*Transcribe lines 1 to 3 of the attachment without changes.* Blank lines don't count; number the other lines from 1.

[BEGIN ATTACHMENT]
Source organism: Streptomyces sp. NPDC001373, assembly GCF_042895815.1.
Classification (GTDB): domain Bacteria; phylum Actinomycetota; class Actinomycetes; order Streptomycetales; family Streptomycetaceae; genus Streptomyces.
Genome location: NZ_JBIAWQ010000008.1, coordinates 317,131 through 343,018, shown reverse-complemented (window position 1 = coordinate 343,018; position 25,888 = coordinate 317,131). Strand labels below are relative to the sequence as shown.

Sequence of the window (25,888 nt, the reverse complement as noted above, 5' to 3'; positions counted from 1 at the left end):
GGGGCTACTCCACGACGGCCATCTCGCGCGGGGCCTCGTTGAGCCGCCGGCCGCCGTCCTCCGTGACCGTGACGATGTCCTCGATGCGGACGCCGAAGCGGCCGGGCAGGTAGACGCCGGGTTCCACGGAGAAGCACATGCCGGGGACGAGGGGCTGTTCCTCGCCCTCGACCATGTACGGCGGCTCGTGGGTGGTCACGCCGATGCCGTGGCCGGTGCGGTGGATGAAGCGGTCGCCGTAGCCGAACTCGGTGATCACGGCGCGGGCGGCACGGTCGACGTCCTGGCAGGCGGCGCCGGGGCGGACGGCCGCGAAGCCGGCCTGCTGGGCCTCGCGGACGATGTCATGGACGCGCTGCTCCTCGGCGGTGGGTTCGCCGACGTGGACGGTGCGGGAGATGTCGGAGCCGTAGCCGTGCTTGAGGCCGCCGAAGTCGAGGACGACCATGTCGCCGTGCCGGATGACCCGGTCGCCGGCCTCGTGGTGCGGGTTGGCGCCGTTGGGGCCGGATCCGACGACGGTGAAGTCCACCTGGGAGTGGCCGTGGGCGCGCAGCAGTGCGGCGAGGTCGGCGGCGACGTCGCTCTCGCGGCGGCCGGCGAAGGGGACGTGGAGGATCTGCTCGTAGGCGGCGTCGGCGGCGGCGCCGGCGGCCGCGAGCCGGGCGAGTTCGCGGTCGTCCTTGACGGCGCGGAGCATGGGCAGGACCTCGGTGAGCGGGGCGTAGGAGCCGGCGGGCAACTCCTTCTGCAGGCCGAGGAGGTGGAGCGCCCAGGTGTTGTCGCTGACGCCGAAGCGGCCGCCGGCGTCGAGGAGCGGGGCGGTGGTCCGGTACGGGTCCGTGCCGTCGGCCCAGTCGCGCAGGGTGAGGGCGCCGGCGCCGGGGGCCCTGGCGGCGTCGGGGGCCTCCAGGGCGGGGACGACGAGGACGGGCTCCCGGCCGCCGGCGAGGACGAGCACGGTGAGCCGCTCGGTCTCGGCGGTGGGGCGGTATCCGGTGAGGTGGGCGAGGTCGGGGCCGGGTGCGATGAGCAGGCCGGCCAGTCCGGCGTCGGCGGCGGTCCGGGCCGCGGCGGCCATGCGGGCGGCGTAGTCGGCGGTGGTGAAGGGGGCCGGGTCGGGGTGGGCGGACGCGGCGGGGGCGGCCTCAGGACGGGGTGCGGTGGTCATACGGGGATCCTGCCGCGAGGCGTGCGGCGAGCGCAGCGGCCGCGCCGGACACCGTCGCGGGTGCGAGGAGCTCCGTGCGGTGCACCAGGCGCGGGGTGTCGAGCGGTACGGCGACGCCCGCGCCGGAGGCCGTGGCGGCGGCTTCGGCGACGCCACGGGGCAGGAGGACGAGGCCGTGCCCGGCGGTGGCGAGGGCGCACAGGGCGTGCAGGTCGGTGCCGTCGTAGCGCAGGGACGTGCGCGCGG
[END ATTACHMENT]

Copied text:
Source organism: Streptomyces sp. NPDC001373, assembly GCF_042895815.1.
Classification (GTDB): domain Bacteria; phylum Actinomycetota; class Actinomycetes; order Streptomycetales; family Streptomycetaceae; genus Streptomyces.
Genome location: NZ_JBIAWQ010000008.1, coordinates 317,131 through 343,018, shown reverse-complemented (window position 1 = coordinate 343,018; position 25,888 = coordinate 317,131). Strand labels below are relative to the sequence as shown.